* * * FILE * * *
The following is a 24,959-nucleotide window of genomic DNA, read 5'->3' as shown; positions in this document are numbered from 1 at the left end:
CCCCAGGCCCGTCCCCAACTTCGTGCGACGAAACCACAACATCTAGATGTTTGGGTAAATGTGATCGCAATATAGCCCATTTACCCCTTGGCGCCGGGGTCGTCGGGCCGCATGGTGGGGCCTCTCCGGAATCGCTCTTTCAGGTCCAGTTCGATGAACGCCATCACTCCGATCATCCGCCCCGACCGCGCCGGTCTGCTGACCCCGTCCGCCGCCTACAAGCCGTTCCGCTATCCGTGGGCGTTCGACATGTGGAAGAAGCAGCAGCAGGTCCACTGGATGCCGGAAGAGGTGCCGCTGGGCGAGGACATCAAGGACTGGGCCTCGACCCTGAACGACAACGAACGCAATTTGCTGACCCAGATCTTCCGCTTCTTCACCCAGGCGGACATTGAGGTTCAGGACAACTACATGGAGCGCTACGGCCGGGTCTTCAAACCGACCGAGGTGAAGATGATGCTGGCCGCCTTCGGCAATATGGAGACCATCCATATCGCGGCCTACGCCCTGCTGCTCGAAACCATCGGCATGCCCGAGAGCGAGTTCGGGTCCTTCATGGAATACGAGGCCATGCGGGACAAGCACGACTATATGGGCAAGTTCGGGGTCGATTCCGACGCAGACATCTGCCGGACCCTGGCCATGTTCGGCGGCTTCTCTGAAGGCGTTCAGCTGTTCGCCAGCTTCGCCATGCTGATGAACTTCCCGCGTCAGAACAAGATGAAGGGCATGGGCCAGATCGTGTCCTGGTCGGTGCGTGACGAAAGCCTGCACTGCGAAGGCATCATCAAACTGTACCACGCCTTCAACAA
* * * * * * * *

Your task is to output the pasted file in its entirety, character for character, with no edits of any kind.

The following is a 24,959-nucleotide window of genomic DNA, read 5'->3' as shown; positions in this document are numbered from 1 at the left end:
CCCCAGGCCCGTCCCCAACTTCGTGCGACGAAACCACAACATCTAGATGTTTGGGTAAATGTGATCGCAATATAGCCCATTTACCCCTTGGCGCCGGGGTCGTCGGGCCGCATGGTGGGGCCTCTCCGGAATCGCTCTTTCAGGTCCAGTTCGATGAACGCCATCACTCCGATCATCCGCCCCGACCGCGCCGGTCTGCTGACCCCGTCCGCCGCCTACAAGCCGTTCCGCTATCCGTGGGCGTTCGACATGTGGAAGAAGCAGCAGCAGGTCCACTGGATGCCGGAAGAGGTGCCGCTGGGCGAGGACATCAAGGACTGGGCCTCGACCCTGAACGACAACGAACGCAATTTGCTGACCCAGATCTTCCGCTTCTTCACCCAGGCGGACATTGAGGTTCAGGACAACTACATGGAGCGCTACGGCCGGGTCTTCAAACCGACCGAGGTGAAGATGATGCTGGCCGCCTTCGGCAATATGGAGACCATCCATATCGCGGCCTACGCCCTGCTGCTCGAAACCATCGGCATGCCCGAGAGCGAGTTCGGGTCCTTCATGGAATACGAGGCCATGCGGGACAAGCACGACTATATGGGCAAGTTCGGGGTCGATTCCGACGCAGACATCTGCCGGACCCTGGCCATGTTCGGCGGCTTCTCTGAAGGCGTTCAGCTGTTCGCCAGCTTCGCCATGCTGATGAACTTCCCGCGTCAGAACAAGATGAAGGGCATGGGCCAGATCGTGTCCTGGTCGGTGCGTGACGAAAGCCTGCACTGCGAAGGCATCATCAAACTGTACCACGCCTTCAACAA